And now that I have properly tested this site and know that it is not–in fact–a scam, I would highly recommend it to all my fellow readers who are looking for daily ebook deals.
And though the site is wonderful for finding cheap ebooks, you must admit that its name is slightly disturbing.
I mean, Bookbub? Bub?
Scam Three– Goodreads
I have no shame.
I first heard of Goodreads a few years back and thought, “Hey! That sounds like fun! Perhaps I, a smol reader, shall try it!”
So, of course, I promptly made an account.
Only to discover that Goodreads wanted access to all of my Facebook information and my friend lists and all of their information and birthdates and credit card account numbers and safe passwords and basically was out to eat my soul and murder a man*. I tried in vain to delete my account, and even went so far as to ignore the verification email they sent me to start up my Goodreads experience (because the email said to ignore it if it had been sent in error), but then Goodreads just kept sending me emails about how I was officially part of their community now, even though I NEVER VERIFIED THE ACCOUNT.
It was quite a traumatic experience for me, really.
(*you should know by now that I exaggerate greatly whenever possible, dear bean)
Scam Four– Inlinkz
Now, Inlinkz is a site where you can find tons of neat tools–such as link-ups (which refuse to work on my blog???) and other nifty doodads that I care nothing about–to add to your blog.
I happened to find this particular site when searching for a way to host a monthly link-up, and the minute I found it, I knew it was a scam.
But of course it turned out that it wasn’t a scam after all, and it just so happens that a lot of bloggers actually use Inlinkz tools on their websites rather frequently.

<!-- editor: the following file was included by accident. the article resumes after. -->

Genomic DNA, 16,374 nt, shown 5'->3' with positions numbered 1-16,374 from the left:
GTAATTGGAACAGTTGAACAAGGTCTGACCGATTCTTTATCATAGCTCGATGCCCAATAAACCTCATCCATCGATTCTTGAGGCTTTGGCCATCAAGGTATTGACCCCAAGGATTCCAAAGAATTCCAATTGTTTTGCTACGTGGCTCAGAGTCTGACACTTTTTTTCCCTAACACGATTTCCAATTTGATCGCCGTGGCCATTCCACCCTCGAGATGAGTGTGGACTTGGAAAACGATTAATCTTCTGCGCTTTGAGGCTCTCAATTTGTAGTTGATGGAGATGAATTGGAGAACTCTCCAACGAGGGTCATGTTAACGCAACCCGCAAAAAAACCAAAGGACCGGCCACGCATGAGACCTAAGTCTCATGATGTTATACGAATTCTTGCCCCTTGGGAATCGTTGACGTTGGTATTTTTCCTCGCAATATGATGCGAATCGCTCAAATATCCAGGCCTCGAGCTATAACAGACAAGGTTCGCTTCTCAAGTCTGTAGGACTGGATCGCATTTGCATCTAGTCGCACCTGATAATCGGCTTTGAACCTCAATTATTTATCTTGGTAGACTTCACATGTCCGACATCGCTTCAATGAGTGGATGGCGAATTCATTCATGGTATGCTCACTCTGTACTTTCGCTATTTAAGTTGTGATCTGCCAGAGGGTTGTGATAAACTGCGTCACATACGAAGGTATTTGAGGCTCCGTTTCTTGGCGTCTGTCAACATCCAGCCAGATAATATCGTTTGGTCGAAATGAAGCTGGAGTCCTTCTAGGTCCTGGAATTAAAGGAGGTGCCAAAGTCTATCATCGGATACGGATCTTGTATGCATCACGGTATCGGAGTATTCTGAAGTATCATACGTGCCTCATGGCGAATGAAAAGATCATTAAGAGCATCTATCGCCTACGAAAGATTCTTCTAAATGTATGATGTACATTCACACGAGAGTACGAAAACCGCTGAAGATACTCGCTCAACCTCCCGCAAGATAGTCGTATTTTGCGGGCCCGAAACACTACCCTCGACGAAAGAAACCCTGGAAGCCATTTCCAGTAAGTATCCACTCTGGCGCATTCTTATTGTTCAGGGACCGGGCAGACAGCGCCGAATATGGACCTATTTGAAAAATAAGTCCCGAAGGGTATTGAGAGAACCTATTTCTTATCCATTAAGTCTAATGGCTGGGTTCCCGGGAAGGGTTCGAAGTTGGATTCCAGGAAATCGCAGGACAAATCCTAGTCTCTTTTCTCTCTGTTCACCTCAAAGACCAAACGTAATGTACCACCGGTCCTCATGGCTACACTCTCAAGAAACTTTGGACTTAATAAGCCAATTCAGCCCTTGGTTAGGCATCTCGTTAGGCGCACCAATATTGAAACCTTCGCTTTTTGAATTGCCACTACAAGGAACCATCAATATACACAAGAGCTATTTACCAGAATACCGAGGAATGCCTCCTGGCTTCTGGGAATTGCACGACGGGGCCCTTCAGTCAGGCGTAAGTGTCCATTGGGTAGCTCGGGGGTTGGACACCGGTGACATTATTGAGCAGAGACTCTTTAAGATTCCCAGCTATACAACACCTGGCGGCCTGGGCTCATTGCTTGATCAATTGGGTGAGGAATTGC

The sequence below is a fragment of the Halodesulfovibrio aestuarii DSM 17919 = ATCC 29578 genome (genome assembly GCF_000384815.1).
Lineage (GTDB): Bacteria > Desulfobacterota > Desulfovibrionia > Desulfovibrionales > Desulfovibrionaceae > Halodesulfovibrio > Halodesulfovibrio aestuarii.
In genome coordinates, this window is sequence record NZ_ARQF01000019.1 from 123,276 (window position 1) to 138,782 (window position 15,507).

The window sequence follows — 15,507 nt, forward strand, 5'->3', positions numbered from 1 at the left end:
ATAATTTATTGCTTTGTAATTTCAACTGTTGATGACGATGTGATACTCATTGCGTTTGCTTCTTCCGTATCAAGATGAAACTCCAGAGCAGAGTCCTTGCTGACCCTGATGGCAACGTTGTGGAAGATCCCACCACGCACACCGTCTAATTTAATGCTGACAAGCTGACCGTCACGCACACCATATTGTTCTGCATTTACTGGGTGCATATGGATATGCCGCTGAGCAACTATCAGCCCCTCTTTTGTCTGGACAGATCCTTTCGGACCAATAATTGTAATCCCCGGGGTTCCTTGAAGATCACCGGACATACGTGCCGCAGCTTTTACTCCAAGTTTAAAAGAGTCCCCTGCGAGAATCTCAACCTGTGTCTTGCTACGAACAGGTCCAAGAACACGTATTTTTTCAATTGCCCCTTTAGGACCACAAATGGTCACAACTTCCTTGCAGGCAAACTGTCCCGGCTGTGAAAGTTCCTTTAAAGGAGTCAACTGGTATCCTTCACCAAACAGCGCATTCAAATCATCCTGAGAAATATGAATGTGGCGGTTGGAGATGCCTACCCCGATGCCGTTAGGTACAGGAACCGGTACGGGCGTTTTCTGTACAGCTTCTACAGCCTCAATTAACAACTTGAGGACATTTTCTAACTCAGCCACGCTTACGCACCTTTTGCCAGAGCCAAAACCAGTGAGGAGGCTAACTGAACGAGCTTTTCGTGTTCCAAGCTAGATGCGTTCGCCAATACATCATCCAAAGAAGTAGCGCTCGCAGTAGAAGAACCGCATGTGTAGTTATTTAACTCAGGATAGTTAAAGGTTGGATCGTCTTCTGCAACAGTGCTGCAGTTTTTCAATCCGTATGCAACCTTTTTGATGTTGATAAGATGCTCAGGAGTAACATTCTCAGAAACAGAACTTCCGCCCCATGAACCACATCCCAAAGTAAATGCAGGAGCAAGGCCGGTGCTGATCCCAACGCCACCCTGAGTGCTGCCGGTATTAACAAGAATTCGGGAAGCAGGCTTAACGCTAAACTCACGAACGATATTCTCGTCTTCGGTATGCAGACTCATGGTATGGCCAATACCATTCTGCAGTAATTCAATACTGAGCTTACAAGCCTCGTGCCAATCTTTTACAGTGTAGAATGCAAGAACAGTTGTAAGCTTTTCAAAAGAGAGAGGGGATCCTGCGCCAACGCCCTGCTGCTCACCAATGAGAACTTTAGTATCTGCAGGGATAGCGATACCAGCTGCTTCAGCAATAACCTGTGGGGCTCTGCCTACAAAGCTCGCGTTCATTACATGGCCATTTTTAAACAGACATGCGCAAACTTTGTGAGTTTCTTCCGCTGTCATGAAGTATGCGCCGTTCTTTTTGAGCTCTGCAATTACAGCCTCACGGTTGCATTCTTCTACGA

Scam Five– WordPress.org
Now, this one is most definitely a scam.
Fraud! Fraud, I tell you!
I bet there are tons of hackers just waiting to get their hands on unsuspecting bloggers’ blogs the moment they sign up to this creepy site.
I mean, why are there two WordPress’s? WordPress.com is obviously the real thing.
Scam Six– NaNoWriMo
Once Upon A Time, back in the good ol’ year of 2015, when young Kenzie first heard about NaNoWriMo, she wanted so desperately to participate, yet refused to actually make an account and participate properly with all of the other NaNoers because the whole thing was obviously a giant SCAM.
So she decided to just go it alone and keep track of the 50,000 word goal herself. #smurt
Smol Kenzie, however, did not anticipate how difficult it is to write 50,000 words in one month without any motivation brought on by both the writing community and winner prizes, so by the middle of the month, she quit.
Her story, Reset, remains unfinished to this day.
Scam Seven– WordPress.com
And that’s all I’ve got for today, folks! What do you think? Are there any websites that you just knew were scams, but turned out to be relatively normal? Do you get anxious when it comes to trying new websites? Are there any websites you feel deserve more attention than they’re actually getting? Let us talk about all of the scammy-website-related things below!
And don’t forget to boycott any and all websites that seem suspicious, dear children! Better safe than sorry!
*flings cookies in the air and disappears*